For today's Wordfull Wednesday from Chocolate On My Cranium, we are supposed to write about our favorite genre and adult book. I don't know that I can choose just one. (I'll try not to make this into too much of a list.) I have so many favorites that I love and go back to. Most are fiction and light-hearted. Like the Mitford series by Jan Karon, which I read when I'm in the midst of a particularly difficult life experience. The world of Mitford and the love expressed there is very lifting and always gives me something good to think about. Another series I've read quite a few times is the All Creatures Great and Small series by James Herriot. I'm really not an animal person, but the stories of rural England and the many antics of farmers and animals and vets are so wonderful to read that I can't help but laugh and enjoy them. Others are Mama's Bank Account by Katherine Forbes, The Goose Girl by Shannon Hale, and the Work and the Glory Series by Gerald Lund. I'm discovering that I really enjoy good mysteries too. The Beekeeper's Apprentice by Laurie King and the Mrs. Pollifax books by Dorothy Gillman got me started there. I do love other types as well; C.S. Lewis and Robert Frost come to mind. And Tuesdays with Morrie by Mitch Albom is another favorite as well as Glimpses Into the Life and Heart of Marjorie Pay Hinckley.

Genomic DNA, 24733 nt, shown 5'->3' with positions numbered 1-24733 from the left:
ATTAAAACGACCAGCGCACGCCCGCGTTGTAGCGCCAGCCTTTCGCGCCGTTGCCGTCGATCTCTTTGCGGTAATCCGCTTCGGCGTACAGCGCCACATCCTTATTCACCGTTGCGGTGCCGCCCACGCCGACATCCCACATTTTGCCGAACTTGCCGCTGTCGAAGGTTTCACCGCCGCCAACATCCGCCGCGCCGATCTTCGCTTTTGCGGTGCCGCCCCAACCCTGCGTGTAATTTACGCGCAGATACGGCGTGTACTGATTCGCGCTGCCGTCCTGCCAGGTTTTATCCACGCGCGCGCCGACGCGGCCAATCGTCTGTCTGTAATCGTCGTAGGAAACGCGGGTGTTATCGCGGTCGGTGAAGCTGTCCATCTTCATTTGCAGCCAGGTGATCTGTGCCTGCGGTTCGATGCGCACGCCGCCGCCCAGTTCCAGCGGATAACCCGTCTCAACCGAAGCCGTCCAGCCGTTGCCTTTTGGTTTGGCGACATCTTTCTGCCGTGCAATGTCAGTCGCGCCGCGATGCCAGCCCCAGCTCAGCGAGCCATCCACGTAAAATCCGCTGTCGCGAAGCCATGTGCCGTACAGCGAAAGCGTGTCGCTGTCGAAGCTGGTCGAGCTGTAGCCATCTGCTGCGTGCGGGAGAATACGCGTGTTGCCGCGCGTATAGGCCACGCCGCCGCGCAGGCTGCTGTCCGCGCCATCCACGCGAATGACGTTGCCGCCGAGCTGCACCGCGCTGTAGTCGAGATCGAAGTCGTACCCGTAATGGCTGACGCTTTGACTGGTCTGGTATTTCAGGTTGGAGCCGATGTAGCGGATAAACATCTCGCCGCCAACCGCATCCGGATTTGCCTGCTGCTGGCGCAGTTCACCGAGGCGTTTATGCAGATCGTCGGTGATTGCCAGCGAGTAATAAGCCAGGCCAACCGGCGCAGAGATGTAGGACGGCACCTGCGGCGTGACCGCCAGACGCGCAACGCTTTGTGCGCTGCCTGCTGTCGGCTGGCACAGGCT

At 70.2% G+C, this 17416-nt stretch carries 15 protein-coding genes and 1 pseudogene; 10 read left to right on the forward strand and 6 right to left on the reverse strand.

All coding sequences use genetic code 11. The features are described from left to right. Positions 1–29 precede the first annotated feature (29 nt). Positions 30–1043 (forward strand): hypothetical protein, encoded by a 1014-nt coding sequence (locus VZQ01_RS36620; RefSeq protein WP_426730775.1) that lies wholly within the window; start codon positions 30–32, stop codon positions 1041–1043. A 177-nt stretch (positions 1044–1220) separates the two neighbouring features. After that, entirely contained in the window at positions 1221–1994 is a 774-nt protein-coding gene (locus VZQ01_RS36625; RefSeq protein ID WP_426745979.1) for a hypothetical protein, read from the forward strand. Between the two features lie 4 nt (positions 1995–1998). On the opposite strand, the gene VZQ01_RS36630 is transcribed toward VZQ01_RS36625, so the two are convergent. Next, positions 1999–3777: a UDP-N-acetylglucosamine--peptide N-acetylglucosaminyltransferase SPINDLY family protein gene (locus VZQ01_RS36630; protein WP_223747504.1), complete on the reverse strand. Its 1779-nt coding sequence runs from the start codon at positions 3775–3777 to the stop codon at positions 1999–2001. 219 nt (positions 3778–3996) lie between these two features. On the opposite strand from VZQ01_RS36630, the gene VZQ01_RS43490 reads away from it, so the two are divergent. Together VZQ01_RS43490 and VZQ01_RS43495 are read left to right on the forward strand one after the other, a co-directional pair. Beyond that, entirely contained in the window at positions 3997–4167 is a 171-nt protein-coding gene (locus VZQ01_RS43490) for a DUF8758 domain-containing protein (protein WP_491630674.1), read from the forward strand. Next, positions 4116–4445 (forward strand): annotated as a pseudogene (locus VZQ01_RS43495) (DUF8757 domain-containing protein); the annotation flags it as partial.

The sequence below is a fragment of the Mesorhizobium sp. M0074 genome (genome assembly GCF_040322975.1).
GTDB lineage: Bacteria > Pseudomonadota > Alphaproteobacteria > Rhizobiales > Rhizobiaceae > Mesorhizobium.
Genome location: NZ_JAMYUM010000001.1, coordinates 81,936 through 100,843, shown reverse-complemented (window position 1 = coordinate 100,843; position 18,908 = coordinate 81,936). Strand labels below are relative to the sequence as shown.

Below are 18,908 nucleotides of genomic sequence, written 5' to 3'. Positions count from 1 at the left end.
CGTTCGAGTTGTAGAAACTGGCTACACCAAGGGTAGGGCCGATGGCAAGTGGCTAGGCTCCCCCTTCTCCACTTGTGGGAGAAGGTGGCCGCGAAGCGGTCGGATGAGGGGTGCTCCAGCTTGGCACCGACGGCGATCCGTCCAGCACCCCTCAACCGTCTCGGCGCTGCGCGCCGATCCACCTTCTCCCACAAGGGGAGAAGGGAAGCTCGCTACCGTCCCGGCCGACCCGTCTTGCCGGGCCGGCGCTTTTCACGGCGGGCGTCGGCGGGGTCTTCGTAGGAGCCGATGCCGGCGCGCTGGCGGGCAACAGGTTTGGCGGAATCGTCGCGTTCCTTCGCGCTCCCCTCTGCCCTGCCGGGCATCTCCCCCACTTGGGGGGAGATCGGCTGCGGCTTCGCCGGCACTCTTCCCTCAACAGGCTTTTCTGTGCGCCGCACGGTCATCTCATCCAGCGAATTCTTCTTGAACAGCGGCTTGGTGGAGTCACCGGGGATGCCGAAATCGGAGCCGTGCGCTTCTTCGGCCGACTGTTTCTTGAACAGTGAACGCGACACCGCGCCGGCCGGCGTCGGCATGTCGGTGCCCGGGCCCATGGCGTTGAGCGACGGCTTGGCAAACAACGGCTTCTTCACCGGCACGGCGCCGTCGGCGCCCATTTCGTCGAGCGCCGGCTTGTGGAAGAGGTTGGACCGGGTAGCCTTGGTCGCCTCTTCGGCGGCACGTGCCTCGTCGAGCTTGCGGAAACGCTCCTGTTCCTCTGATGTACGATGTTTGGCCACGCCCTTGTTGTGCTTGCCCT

I will say that my very favorite book is My Antonia by Willa Cather. I'm not sure that I could really tell you why. Maybe I can. Her stories are not filled with excitement or suspense. And usually there are some sad events involved. I first read My Antonia for my American Literature class at Ricks College, so my copy is very marked up. On almost every page I have marked a line or two or even paragraphs that taught me something or that I just really enjoyed. Cather's writing is so beautiful. Very simple yet so descriptive. I love her description of spring. "When spring came, after that hard winter, one could not get enough of the nimble air. Every morning I awakened with a fresh consciousness that winter was over." Just one more of the many passages I love is when Jim is describing his Grandfather's prayers. He says, "Grandfather's prayers were often very interesting. He had the gift of simple and moving expression. Because he talked so little, his words had a peculiar force; they were not worn dull from constant use. His prayers reflected what he was thinking about at the time, and it was chiefly through them that we got to know his feelings and his views about things." I could go on and on. The characters, the relationships, the language, the setting, all of it so wonderful. Oh, I do love My Antonia!